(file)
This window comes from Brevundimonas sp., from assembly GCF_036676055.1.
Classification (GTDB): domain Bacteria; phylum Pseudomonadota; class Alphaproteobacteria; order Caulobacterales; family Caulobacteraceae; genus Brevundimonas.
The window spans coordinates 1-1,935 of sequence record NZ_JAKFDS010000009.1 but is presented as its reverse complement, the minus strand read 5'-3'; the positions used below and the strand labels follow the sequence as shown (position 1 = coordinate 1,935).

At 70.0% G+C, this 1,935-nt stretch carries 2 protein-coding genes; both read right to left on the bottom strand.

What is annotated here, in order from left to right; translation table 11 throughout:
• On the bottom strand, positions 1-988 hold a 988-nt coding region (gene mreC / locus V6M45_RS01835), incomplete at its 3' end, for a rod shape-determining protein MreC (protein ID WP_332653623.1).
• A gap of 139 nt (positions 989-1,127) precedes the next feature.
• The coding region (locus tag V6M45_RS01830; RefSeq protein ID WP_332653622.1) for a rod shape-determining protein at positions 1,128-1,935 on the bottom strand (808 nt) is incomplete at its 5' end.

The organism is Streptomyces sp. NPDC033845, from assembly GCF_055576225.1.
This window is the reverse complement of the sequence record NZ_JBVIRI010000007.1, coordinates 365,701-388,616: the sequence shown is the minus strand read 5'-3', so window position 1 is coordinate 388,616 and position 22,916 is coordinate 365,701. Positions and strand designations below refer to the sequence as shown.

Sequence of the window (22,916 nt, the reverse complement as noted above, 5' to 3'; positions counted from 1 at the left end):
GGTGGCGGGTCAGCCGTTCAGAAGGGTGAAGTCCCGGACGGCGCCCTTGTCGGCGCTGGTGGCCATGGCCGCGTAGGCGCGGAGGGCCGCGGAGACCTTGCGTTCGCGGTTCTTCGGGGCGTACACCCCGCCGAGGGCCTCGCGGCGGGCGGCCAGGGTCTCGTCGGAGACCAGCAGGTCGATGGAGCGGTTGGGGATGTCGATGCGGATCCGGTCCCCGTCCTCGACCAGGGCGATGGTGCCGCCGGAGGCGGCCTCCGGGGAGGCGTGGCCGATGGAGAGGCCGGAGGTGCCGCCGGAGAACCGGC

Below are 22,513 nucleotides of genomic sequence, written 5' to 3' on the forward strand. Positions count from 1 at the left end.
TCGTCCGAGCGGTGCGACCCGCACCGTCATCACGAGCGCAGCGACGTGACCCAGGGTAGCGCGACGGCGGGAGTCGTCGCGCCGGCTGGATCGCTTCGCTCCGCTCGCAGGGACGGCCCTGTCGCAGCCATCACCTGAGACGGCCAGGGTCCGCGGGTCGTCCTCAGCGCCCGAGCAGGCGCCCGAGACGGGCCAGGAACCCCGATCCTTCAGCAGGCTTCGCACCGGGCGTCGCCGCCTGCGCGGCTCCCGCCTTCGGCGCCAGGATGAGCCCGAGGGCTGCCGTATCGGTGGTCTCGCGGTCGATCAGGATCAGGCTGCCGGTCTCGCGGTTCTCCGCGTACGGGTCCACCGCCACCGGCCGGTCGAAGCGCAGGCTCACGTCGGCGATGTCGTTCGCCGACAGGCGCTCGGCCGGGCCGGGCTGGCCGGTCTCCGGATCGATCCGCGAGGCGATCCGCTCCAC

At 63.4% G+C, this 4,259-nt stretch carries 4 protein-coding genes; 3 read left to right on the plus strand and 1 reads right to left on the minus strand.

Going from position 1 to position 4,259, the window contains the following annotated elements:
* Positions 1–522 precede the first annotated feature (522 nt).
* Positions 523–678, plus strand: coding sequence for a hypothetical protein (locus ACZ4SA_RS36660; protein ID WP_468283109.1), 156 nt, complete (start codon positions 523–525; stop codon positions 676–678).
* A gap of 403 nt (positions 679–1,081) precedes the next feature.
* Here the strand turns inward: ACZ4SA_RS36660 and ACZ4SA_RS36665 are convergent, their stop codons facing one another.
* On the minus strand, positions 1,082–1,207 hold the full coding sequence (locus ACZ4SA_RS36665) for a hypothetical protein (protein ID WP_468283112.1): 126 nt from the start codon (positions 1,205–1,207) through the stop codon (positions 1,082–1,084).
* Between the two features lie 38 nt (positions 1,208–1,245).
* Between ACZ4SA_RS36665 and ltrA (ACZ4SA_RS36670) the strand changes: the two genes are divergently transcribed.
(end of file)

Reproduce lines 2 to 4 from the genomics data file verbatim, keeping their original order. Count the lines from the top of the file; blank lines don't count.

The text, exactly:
Classification (GTDB): domain Bacteria; phylum Pseudomonadota; class Alphaproteobacteria; order Caulobacterales; family Caulobacteraceae; genus Brevundimonas.
The window spans coordinates 1-1,935 of sequence record NZ_JAKFDS010000009.1 but is presented as its reverse complement, the minus strand read 5'-3'; the positions used below and the strand labels follow the sequence as shown (position 1 = coordinate 1,935).

At 70.0% G+C, this 1,935-nt stretch carries 2 protein-coding genes; both read right to left on the bottom strand.